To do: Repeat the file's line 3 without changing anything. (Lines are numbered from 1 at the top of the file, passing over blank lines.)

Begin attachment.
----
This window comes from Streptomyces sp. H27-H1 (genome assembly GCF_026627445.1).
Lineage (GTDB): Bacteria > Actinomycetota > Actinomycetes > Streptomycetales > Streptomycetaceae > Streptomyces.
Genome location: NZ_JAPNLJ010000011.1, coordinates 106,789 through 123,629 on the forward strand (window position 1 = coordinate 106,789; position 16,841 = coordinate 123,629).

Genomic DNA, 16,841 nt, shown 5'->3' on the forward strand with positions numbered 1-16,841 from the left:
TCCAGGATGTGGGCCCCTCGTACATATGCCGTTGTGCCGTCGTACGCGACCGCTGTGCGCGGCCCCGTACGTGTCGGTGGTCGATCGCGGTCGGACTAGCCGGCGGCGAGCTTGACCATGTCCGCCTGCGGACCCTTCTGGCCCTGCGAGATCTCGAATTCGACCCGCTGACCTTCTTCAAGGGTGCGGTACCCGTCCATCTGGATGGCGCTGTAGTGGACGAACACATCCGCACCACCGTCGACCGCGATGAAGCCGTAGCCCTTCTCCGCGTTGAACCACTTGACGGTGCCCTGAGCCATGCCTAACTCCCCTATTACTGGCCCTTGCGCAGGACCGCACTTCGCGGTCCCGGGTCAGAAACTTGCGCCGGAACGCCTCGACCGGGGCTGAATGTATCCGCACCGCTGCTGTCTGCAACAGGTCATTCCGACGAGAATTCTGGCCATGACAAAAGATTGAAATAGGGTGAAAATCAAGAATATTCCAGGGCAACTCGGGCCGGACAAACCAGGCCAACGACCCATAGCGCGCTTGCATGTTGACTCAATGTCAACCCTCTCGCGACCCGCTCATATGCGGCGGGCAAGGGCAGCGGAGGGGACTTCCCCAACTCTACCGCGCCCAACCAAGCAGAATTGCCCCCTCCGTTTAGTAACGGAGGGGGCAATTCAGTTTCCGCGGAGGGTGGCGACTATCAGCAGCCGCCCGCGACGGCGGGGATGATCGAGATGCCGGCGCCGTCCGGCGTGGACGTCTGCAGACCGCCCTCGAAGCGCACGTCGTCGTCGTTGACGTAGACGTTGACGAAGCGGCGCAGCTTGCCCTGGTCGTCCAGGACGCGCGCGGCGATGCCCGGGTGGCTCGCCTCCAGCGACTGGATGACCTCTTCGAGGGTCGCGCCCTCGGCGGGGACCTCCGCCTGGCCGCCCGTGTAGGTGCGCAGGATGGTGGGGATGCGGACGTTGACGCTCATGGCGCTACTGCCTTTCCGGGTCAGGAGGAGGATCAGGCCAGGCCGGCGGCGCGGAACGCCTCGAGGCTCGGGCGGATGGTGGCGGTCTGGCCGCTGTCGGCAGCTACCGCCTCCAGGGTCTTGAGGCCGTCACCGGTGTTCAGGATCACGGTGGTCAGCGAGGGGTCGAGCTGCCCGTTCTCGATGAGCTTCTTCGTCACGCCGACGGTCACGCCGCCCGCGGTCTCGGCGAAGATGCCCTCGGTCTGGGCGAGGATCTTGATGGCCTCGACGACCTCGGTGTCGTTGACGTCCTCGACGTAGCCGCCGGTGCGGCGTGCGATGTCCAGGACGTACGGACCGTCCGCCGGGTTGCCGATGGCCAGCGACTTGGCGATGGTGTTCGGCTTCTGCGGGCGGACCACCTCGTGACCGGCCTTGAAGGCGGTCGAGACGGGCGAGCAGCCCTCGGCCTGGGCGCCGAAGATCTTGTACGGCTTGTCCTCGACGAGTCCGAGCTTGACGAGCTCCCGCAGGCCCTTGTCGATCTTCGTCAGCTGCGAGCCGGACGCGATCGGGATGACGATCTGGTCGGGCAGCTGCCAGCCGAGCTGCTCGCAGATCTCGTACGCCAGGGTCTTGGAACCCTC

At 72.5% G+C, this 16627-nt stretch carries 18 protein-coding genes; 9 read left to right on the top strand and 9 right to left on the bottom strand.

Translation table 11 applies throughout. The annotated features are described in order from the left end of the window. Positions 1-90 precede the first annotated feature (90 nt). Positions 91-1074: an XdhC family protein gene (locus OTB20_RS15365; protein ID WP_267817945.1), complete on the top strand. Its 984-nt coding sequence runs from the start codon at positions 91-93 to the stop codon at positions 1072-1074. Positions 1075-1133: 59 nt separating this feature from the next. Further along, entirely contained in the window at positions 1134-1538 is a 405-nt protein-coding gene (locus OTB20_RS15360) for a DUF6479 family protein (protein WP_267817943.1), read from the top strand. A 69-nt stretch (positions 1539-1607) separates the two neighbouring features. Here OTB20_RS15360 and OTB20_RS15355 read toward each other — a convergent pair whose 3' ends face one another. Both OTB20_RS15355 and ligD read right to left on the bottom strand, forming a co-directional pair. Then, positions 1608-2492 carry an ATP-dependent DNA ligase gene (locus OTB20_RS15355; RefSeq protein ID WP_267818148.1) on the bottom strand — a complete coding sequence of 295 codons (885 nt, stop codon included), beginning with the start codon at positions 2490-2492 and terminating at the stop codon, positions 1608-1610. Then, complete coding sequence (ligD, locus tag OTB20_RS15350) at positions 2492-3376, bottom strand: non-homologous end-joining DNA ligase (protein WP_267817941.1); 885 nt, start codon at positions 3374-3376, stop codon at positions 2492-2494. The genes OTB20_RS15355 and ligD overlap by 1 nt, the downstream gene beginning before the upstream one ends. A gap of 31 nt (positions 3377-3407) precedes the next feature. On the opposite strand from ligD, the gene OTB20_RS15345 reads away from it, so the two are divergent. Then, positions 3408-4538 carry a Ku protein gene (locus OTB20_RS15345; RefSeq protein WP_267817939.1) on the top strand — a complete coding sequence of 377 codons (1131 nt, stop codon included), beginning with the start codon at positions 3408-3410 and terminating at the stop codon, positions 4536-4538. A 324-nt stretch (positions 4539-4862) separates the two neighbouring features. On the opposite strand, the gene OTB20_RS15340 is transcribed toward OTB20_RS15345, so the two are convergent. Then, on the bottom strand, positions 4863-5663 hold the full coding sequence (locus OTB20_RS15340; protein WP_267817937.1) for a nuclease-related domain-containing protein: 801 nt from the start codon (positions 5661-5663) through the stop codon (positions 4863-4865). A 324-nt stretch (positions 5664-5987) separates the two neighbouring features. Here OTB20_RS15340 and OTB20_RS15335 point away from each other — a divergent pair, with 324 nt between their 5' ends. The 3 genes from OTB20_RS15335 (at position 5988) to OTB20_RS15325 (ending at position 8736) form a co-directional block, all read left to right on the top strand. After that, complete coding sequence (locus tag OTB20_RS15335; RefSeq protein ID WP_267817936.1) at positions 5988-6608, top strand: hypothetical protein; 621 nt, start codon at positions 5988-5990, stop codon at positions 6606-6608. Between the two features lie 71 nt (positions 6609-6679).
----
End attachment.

Genome location: NZ_JAPNLJ010000011.1, coordinates 106,789 through 123,629 on the forward strand (window position 1 = coordinate 106,789; position 16,841 = coordinate 123,629).